Ron Smith is going to have a lot of changes to get used to, and one of them is a change in title. Smith, a lieutenant with the Norwalk Police Department, is about to become the police chief in Beaver Dam, Wis.
After 27 years with the NPD, Smith has joined the BDPD , the victor in a nationwide search. Beaver Dam officials received 40 applications for the job of police chief, according to Smith. On Nov. 30 they called Smith to tell him he had the job.
Smith said that is because of the experience he gained in Norwalk and the education he worked hard to attain.[breakhere]
"I've been able to work in a lot of different divisions in the Norwalk Police Department," he said. "Once I got on the job I realized that in order to get ahead I was going to need to develop myself educationally."
Smith picked up associate's and bachelor's degrees in criminal justice and earned master's degrees in industrial organizational psychology and criminal justice administration.
He has been commander of internal affairs division of the professional standards unit since 2009. That will help in his new job. "The nice thing about being in charge is that you bring your mindset with you and you are able to set up the department with latitude as to how it's going to be run," he said.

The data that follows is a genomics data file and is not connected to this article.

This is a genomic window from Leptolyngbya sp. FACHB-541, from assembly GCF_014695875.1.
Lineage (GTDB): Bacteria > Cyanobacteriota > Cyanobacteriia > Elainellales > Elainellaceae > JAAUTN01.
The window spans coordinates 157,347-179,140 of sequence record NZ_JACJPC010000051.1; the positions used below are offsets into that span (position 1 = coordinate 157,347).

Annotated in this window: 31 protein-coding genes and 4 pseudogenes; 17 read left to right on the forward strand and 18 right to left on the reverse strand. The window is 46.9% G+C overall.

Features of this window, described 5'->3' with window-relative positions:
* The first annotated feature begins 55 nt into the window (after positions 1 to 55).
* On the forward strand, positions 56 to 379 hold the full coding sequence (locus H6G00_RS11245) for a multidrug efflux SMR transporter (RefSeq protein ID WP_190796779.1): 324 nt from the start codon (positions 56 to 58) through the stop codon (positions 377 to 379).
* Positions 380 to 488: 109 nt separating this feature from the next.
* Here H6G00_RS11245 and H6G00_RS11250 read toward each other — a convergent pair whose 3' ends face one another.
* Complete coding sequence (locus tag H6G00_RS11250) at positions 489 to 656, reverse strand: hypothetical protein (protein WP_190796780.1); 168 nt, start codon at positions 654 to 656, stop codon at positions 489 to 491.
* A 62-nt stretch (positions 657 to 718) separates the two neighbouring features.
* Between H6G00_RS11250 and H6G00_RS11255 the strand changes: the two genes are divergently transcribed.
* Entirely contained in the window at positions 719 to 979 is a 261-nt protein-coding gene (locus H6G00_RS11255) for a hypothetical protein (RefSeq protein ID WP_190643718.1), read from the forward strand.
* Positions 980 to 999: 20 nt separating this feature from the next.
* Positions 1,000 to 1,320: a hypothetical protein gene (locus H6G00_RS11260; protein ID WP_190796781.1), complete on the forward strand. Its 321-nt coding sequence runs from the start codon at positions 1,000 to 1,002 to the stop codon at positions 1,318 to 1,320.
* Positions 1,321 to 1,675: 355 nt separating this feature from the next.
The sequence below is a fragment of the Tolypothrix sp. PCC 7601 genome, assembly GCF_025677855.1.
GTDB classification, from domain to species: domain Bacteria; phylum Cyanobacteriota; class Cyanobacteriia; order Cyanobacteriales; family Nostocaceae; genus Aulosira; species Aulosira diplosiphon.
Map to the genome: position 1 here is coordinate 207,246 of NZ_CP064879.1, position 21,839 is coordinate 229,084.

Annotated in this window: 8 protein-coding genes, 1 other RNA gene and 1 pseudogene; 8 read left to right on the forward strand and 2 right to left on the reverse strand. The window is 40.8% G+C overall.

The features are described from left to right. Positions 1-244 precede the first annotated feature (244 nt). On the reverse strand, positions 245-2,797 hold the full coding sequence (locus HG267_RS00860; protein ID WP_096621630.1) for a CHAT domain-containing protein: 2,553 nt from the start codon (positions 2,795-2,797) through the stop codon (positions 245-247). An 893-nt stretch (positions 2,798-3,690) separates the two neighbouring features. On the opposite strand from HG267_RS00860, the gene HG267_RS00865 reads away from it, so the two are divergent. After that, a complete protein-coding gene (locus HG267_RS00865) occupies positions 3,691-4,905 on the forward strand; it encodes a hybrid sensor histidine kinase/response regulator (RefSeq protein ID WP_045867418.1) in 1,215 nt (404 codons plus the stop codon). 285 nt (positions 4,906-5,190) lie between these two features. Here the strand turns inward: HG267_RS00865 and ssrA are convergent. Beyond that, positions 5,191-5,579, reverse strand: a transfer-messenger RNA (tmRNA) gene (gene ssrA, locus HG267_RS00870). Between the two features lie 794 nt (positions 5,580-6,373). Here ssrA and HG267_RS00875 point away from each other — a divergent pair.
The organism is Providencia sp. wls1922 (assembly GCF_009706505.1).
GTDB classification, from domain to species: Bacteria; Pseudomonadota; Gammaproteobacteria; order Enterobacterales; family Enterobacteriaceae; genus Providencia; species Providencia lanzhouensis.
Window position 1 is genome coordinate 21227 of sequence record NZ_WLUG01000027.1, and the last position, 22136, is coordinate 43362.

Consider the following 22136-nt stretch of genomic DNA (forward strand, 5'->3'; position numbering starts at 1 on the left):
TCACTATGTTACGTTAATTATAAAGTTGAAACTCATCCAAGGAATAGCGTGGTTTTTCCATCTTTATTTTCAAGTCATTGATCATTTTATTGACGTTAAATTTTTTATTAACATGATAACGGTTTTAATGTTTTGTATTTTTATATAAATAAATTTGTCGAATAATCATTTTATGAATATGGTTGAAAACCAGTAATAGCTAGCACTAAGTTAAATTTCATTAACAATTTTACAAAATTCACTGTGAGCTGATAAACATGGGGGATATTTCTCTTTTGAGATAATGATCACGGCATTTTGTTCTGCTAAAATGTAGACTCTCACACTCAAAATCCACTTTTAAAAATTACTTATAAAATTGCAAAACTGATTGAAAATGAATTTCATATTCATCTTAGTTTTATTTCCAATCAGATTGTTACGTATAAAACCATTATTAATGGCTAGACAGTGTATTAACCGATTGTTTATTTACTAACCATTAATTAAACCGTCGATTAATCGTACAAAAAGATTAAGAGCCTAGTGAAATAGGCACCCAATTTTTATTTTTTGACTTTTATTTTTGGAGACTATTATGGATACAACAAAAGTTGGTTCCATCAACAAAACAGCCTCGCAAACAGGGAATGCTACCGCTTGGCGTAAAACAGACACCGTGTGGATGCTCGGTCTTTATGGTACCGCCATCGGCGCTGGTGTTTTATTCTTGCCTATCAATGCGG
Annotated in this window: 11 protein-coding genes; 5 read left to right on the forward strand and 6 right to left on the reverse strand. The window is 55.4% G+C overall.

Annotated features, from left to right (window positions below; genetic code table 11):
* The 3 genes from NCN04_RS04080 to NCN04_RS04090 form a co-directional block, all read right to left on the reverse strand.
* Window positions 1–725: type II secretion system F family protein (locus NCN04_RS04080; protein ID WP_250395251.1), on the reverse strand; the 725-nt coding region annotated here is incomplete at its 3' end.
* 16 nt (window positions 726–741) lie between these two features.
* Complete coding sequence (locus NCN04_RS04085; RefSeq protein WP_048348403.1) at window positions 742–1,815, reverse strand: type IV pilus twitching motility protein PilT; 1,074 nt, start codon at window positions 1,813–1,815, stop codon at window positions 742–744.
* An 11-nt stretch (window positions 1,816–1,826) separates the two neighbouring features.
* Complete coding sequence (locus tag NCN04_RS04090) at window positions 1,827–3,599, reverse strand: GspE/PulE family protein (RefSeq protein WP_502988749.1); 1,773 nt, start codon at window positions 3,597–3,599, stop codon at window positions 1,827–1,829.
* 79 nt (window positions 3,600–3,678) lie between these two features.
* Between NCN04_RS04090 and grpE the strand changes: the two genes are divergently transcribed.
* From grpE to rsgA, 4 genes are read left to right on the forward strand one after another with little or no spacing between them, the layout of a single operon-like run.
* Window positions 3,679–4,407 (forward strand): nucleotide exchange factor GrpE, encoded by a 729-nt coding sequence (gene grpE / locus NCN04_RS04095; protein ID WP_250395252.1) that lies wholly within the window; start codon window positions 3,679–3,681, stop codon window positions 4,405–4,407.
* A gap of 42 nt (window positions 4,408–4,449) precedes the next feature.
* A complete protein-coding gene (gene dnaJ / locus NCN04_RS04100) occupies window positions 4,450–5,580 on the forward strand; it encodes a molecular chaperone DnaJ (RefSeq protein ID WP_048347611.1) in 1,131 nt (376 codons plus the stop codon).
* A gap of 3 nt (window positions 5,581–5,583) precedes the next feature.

Smith, 51, was born in Rockford, Ill., 70 miles from Beaver Dam, but he hasn't been back since he was 2 years old. His family moved a lot during his childhood, and he lived in Alabama, Atlanta, Cleveland, New Jersey, New York and Massachusetts before coming to Connecticut.
He has two children, ages 14 and 16, who will stay behind with his wife of 26 years.
His experience with the NPD includes working with a narcotics task force, community policing and being a shift commander in the patrol division.
"He was always one of those supervisors that you wanted to work for," said Sgt. Lisa Cotto. "He was always willing to help, get his hands dirty, fair with everybody, very approachable if you had a question."
Smith said he is proud of his service and is going to miss the "very, very good people" in the department. Leaving is bittersweet.
"This is 27 years in the same organization that I've grown up in," he said. "This is what I know. This is a city that I've put a lot of hours in, working for and behalf of the people out here."
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